Frustrated by the hassles and uncertainties of lining up a crew of 50 workers to hand-pick his 160 acres of Thompson seedless grapes every season, Fresno County raisin producer Craig Roque switched to mechanical harvesting.
That was in 2006, when construction activity was booming and he could find only 12 workers per day to harvest his crop. “It took forever to pick the grapes,” he says.
So, he traded labor for capital, spending $250,000 to purchase a harvester, tray layer, and pickup machine.
Now, Roque can bring in his raisin crop the first of September with a core group of about a dozen harvest-long workers. Ten to 14 days before the grapes are scheduled to be picked, 8 to 10 workers cut canes, starting the drying process on the vine. Then, four workers spend eight days laying grapes on trays. After 10 to 12 days of drying, it takes eight days for three worker to pick up the raisins.
Has the switch to a mechanized harvest operation been worth it?
“That’s a good question,” he says. “I have a lot less labor to worry about, but hand-picking still makes the best quality raisins.”
This is Roque’s 36th year of producing raisins near Caruthers, Calif. His grandfather planted the family’s first Thompson seedless vines in 1919. Many are still in production.
The smaller harvest crews mean much lower payroll and unemployment taxes, he notes. “Once it’s paid for, the harvest equipment will start making money for me,” says Roque, who also uses the harvester for custom work after picking his vineyards.”
It took two seasons before he became comfortable with the various aspects and nuances of mechanical harvesting. His self-propelled, over-the-row, horizontal rod-type harvester can pick his two types of trellising — single-wire and double-wire with 18-inch cross arms — but the numerous old, gnarly vines cause problems.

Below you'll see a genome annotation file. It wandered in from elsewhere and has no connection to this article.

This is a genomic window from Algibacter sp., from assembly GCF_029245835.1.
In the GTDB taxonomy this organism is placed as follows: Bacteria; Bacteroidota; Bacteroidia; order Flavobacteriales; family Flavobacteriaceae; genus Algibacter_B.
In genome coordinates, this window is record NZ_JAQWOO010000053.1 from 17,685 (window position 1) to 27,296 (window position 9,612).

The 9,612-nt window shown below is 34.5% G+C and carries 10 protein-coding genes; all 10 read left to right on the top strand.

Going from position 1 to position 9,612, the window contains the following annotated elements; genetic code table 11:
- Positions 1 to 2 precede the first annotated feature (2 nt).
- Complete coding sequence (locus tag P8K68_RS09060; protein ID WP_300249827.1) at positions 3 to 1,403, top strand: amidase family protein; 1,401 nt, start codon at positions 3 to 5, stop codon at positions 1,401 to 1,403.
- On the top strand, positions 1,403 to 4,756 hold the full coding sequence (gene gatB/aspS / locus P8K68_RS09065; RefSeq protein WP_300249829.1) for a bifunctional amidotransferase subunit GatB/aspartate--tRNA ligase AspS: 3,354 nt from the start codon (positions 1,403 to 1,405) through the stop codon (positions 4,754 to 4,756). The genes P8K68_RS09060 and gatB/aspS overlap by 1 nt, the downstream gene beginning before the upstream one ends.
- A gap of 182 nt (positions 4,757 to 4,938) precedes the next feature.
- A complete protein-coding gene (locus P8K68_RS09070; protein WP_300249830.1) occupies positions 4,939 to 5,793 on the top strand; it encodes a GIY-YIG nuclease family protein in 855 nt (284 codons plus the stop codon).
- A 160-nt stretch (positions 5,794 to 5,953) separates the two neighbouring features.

“The machine will take them out,” Roque says. “Straightening up the old vines and replacing the really crooked ones with new vines is an ongoing process.”
So is machine maintenance. Cleaning the buildup of juice, dirt, leaves and other plant parts from the harvester’s catch plates, picker heads and fans, and replacing any broken buckets or bow rods is a two-hour chore at the end of each day.
Once the harvest is finished, Roque spends about $5,000 to $6,000 on parts and service to get the machinery ready for the next season.
To reap the labor-saving benefits of mechanical harvesting, however, he sacrifices raisin quality. Unlike hand-picked grapes, which take on sugar until the day they’re harvested, he has to cut canes of mechanically-picked vines as much as 14 days before harvest.
“Last year, some of my raisins were 10 points lower in grade than had they been hand-picked,” he says. “They were worth $20 to $40 a ton less.”
With machine harvesting, the grapes are left open on continuous trays to dry until they are picked up, which leaves the crop vulnerable to yield and quality losses from rain.
This past season, rain fell on his vineyards while three-fourths of the grapes were still on open trays. With hand picking, he could have started harvest a week earlier, reducing the risk of September rains.
Such drawbacks, Roque figures, are part of the price of producing raisins these days. “The way the labor situation is going, I don’t feel I have a choice.”